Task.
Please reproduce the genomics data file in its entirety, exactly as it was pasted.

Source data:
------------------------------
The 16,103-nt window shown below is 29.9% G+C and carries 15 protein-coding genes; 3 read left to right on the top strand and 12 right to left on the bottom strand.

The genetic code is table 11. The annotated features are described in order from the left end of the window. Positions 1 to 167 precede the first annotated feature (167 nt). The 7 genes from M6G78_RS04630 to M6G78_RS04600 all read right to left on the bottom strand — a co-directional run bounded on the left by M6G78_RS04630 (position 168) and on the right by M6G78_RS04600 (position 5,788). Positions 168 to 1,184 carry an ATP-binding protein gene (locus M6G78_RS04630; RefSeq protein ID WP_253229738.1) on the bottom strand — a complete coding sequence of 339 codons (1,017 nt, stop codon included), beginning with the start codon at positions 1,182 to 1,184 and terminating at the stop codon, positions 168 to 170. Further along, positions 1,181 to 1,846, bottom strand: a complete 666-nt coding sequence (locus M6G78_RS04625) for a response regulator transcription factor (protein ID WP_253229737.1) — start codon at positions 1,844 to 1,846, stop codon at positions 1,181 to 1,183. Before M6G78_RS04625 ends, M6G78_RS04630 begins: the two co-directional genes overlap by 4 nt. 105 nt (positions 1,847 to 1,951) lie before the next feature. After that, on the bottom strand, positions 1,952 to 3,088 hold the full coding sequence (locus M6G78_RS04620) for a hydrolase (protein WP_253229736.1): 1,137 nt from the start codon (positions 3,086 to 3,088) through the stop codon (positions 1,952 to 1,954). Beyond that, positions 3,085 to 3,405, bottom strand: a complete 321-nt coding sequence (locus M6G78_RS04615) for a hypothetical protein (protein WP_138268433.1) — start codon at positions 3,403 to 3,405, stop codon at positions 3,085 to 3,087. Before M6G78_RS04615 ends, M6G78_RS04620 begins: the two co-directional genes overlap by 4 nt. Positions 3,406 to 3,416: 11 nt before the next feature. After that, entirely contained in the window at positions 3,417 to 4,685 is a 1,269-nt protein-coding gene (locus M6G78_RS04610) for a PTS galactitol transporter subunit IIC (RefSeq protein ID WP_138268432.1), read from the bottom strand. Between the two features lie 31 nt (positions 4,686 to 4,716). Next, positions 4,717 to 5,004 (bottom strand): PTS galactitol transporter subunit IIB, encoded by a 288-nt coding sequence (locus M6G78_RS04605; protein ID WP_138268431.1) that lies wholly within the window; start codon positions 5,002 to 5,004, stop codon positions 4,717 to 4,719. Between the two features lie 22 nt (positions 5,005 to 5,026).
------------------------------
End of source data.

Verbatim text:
The 16,103-nt window shown below is 29.9% G+C and carries 15 protein-coding genes; 3 read left to right on the top strand and 12 right to left on the bottom strand.

The genetic code is table 11. The annotated features are described in order from the left end of the window. Positions 1 to 167 precede the first annotated feature (167 nt). The 7 genes from M6G78_RS04630 to M6G78_RS04600 all read right to left on the bottom strand — a co-directional run bounded on the left by M6G78_RS04630 (position 168) and on the right by M6G78_RS04600 (position 5,788). Positions 168 to 1,184 carry an ATP-binding protein gene (locus M6G78_RS04630; RefSeq protein ID WP_253229738.1) on the bottom strand — a complete coding sequence of 339 codons (1,017 nt, stop codon included), beginning with the start codon at positions 1,182 to 1,184 and terminating at the stop codon, positions 168 to 170. Further along, positions 1,181 to 1,846, bottom strand: a complete 666-nt coding sequence (locus M6G78_RS04625) for a response regulator transcription factor (protein ID WP_253229737.1) — start codon at positions 1,844 to 1,846, stop codon at positions 1,181 to 1,183. Before M6G78_RS04625 ends, M6G78_RS04630 begins: the two co-directional genes overlap by 4 nt. 105 nt (positions 1,847 to 1,951) lie before the next feature. After that, on the bottom strand, positions 1,952 to 3,088 hold the full coding sequence (locus M6G78_RS04620) for a hydrolase (protein WP_253229736.1): 1,137 nt from the start codon (positions 3,086 to 3,088) through the stop codon (positions 1,952 to 1,954). Beyond that, positions 3,085 to 3,405, bottom strand: a complete 321-nt coding sequence (locus M6G78_RS04615) for a hypothetical protein (protein WP_138268433.1) — start codon at positions 3,403 to 3,405, stop codon at positions 3,085 to 3,087. Before M6G78_RS04615 ends, M6G78_RS04620 begins: the two co-directional genes overlap by 4 nt. Positions 3,406 to 3,416: 11 nt before the next feature. After that, entirely contained in the window at positions 3,417 to 4,685 is a 1,269-nt protein-coding gene (locus M6G78_RS04610) for a PTS galactitol transporter subunit IIC (RefSeq protein ID WP_138268432.1), read from the bottom strand. Between the two features lie 31 nt (positions 4,686 to 4,716). Next, positions 4,717 to 5,004 (bottom strand): PTS galactitol transporter subunit IIB, encoded by a 288-nt coding sequence (locus M6G78_RS04605; protein ID WP_138268431.1) that lies wholly within the window; start codon positions 5,002 to 5,004, stop codon positions 4,717 to 4,719. Between the two features lie 22 nt (positions 5,005 to 5,026).